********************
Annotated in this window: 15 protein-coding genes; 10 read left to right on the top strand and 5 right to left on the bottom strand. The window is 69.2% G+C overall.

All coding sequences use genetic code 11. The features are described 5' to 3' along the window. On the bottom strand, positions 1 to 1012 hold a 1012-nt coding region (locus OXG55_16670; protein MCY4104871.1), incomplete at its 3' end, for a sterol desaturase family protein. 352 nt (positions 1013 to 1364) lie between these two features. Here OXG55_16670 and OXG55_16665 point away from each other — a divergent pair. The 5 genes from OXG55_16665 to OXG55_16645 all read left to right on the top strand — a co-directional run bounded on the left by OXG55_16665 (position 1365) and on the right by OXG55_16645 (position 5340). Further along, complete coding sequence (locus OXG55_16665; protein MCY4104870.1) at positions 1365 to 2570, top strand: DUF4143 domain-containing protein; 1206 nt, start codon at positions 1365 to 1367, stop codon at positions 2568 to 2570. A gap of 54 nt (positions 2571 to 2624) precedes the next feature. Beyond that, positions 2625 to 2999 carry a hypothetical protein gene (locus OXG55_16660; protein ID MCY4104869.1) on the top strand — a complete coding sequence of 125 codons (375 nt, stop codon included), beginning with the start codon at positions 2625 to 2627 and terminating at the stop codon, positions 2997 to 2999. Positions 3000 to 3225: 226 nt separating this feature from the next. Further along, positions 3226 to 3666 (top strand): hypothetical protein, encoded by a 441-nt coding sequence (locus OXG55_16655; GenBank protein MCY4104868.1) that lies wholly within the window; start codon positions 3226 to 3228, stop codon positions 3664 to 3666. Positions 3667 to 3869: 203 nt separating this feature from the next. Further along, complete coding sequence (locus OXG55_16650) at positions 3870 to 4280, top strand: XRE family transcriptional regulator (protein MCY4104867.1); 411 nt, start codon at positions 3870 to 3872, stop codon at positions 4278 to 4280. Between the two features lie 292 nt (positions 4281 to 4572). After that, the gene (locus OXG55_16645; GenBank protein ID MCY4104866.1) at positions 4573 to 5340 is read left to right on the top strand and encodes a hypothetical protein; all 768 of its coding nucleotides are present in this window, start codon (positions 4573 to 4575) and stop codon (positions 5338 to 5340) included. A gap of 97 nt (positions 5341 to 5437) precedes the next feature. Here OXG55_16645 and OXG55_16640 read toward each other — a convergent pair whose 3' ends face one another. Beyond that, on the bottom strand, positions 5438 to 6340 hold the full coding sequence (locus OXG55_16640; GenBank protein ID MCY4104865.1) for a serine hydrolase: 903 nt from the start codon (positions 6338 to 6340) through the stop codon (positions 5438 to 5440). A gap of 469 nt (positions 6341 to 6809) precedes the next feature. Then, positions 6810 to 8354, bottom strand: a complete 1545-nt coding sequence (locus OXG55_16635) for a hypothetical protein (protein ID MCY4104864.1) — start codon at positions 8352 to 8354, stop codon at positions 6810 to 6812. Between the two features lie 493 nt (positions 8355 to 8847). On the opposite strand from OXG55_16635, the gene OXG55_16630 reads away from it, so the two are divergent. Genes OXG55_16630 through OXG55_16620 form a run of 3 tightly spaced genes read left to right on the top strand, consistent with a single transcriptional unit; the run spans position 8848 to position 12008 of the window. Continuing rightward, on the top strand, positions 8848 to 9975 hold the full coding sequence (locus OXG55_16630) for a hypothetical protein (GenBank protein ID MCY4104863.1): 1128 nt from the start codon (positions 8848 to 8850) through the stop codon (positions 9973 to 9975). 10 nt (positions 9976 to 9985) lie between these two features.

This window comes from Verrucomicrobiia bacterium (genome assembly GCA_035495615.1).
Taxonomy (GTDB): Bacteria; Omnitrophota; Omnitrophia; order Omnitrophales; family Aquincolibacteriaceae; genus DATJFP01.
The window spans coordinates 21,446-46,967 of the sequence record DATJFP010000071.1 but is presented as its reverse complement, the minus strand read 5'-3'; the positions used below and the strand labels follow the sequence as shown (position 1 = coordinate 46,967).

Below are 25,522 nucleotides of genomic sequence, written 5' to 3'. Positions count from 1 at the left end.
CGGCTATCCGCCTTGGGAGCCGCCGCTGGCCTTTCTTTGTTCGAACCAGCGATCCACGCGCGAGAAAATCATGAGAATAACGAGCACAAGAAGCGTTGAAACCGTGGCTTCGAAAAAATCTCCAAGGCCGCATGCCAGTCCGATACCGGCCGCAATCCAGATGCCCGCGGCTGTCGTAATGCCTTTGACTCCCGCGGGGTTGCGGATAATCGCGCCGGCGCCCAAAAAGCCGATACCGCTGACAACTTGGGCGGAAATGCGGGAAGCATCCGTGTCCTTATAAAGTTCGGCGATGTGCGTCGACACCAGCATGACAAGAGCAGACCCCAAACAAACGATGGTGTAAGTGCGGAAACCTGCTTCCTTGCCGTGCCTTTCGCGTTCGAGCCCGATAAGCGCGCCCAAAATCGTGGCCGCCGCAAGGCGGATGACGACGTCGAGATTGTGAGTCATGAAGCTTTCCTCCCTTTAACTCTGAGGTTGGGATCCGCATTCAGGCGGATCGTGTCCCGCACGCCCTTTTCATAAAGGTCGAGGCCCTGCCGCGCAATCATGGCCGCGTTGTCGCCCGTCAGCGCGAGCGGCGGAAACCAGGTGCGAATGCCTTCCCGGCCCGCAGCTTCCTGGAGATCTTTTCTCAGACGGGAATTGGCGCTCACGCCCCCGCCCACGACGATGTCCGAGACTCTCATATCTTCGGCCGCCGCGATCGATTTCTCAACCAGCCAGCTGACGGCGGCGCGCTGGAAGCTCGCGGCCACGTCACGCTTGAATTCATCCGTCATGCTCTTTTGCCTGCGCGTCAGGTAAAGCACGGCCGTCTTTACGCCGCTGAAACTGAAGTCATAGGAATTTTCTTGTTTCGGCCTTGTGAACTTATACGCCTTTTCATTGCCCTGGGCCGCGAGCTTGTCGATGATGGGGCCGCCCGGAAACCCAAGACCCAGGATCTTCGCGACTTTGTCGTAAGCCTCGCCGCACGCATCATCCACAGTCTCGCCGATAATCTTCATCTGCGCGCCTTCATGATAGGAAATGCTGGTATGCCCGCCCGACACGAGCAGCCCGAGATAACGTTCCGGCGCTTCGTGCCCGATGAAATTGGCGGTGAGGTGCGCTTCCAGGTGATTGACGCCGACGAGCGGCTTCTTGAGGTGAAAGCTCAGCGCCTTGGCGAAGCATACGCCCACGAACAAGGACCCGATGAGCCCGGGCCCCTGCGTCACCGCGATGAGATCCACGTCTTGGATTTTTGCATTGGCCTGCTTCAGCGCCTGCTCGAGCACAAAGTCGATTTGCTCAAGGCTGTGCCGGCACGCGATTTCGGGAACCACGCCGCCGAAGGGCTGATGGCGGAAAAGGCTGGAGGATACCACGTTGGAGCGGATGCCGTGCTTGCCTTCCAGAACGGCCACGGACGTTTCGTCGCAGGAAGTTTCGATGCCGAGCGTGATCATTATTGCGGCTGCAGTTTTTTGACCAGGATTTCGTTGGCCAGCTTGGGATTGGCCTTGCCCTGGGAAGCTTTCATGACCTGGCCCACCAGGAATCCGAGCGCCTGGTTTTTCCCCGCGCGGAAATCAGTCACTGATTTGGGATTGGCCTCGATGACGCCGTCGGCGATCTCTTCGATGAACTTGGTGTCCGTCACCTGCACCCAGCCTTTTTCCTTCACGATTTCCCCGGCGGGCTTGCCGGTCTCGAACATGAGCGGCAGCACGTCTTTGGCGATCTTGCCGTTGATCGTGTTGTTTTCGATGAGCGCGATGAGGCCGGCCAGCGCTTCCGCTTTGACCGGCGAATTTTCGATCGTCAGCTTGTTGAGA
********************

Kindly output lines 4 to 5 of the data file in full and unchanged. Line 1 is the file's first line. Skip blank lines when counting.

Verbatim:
Taxonomy (GTDB): Bacteria; Omnitrophota; Omnitrophia; order Omnitrophales; family Aquincolibacteriaceae; genus DATJFP01.
The window spans coordinates 21,446-46,967 of the sequence record DATJFP010000071.1 but is presented as its reverse complement, the minus strand read 5'-3'; the positions used below and the strand labels follow the sequence as shown (position 1 = coordinate 46,967).